“BFF,” an acronym for “best friends forever,” completes the work. It is a spectacular and sparkly movement full of rapid scale passages, trills and cascading arpeggios. The playing is nothing short of expert. At times Barger and Gainey sound as if they are challenging one another and at others completing each other’s lines. Ultimately the diverging parts join together in a single, unified melody. McAllister has managed to accurately personify both Barger and Gainey, whose personal connection to the work coupled with their exquisite artistry make it the highlight of the album.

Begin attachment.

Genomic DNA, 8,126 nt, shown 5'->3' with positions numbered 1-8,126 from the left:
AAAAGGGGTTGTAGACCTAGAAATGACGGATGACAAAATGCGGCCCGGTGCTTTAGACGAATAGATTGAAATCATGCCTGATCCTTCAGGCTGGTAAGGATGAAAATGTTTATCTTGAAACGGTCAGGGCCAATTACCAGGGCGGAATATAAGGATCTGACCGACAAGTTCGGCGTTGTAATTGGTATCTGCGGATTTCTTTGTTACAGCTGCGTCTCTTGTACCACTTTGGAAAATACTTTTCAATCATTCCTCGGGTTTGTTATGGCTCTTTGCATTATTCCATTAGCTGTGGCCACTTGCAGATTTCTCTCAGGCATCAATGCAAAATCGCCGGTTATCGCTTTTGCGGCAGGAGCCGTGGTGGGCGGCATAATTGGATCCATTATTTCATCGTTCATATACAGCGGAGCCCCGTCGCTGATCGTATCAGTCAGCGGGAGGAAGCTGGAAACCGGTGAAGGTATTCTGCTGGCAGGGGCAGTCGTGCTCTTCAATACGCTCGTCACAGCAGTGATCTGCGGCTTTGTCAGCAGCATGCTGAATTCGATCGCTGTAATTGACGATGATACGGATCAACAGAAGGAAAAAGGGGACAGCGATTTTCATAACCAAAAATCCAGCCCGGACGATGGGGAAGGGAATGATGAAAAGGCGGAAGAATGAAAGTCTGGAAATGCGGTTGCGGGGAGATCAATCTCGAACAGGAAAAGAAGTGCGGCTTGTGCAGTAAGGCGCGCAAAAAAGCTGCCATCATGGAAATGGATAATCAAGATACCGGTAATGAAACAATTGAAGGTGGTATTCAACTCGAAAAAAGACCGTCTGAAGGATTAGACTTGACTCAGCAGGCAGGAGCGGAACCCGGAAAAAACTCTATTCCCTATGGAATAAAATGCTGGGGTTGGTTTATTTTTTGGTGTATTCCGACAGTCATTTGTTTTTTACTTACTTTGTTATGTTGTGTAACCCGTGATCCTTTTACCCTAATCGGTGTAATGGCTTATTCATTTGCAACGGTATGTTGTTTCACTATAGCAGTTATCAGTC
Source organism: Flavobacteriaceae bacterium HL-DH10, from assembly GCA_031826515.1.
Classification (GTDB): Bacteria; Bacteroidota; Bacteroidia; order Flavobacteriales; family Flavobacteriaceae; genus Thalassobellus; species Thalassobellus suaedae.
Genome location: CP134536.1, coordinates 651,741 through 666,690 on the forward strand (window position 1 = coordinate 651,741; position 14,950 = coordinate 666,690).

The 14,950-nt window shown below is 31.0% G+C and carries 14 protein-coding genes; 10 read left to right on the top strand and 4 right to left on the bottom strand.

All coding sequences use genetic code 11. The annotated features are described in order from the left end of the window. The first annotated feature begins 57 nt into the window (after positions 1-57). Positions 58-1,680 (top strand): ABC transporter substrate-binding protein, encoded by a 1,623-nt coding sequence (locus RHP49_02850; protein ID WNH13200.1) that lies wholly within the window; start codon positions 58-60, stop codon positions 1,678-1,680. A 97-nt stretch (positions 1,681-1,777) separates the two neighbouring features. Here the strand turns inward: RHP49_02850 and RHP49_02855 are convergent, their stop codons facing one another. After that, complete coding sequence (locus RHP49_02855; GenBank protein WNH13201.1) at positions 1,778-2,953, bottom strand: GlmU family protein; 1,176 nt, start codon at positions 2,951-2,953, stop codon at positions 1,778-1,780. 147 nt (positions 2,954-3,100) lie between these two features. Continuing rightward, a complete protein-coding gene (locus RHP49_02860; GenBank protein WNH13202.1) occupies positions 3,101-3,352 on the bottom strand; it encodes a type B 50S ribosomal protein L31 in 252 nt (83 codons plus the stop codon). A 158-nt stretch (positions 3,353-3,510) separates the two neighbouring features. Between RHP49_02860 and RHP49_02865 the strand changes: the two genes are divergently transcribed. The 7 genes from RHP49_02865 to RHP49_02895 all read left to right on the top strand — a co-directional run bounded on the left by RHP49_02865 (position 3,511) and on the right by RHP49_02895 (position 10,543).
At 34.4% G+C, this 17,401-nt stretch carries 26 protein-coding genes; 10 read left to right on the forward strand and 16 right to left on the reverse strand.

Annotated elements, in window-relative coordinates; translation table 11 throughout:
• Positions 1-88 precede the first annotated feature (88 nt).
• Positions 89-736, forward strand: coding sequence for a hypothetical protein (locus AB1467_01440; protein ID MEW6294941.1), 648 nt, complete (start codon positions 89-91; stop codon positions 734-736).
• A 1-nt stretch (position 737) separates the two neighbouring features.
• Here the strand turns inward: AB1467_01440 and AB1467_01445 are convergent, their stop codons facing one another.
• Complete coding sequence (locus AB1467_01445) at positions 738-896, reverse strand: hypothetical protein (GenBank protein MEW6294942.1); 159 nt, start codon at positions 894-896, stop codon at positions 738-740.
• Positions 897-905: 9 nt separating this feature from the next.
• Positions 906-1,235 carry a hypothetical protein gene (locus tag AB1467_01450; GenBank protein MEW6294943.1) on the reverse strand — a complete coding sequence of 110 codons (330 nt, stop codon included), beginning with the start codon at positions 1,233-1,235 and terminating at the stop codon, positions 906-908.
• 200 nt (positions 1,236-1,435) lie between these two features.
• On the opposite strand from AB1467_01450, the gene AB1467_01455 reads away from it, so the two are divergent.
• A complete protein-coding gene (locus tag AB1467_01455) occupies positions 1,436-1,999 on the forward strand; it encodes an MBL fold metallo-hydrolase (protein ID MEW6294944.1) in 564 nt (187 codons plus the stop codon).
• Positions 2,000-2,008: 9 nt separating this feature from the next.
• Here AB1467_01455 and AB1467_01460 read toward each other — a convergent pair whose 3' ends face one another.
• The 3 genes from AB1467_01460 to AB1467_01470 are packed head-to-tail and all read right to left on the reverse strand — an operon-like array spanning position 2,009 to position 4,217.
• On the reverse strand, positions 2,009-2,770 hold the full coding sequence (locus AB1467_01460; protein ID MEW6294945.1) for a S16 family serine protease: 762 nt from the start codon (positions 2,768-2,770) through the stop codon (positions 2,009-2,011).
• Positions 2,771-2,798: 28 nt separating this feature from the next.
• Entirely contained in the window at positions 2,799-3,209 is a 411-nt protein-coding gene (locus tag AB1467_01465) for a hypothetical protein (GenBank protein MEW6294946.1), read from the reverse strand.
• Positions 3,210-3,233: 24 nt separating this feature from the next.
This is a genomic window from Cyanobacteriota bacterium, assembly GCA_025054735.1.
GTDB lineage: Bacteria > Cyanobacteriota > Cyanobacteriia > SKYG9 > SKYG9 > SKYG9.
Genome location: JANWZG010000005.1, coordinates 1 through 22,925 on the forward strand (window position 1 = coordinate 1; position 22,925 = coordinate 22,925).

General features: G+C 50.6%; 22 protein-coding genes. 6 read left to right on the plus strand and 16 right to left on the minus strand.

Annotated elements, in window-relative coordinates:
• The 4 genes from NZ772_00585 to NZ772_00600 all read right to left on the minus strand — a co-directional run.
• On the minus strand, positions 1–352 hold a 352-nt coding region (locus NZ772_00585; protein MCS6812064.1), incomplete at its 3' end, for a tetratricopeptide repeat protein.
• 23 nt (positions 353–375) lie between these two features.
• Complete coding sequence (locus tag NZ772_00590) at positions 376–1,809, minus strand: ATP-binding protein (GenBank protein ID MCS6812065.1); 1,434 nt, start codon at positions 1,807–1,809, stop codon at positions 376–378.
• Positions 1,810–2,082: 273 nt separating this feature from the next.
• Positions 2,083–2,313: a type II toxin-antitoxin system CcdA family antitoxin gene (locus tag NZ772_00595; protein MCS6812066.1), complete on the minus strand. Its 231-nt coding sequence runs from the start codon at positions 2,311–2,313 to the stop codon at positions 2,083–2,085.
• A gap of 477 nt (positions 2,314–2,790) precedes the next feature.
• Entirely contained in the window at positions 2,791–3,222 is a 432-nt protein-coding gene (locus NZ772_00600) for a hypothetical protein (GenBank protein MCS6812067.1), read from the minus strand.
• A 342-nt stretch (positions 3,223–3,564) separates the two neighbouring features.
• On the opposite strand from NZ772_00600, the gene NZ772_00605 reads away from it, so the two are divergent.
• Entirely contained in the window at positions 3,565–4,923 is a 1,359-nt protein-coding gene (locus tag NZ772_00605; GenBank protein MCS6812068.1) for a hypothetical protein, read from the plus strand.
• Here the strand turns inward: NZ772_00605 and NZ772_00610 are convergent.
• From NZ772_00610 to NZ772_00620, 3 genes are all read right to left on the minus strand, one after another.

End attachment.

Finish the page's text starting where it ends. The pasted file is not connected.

Alexis Ciesla transcribed his Études Concertantes (originally composed for B-flat or bass clarinets) for E-flat and B-flat clarinet for the Amicitia Duo. Each movement is a short vignette that features one challenging aspect of clarinet playing: large intervals, arpeggios, staccato, chromaticism and swing style among many others. In total there are nine movements in the set. Throughout each movement, Barger and Gainey are able to achieve a totally homogeneous sound and cohesive interpretation. This work is evidence that these performers share a special collaborative bond. Their rhythmic execution is so well done that listeners have a sense that the two parts are fused into one. All of the movements in this work have charm and stylistic coalescence that are easily conveyed, making for an enjoyable and fun listening experience.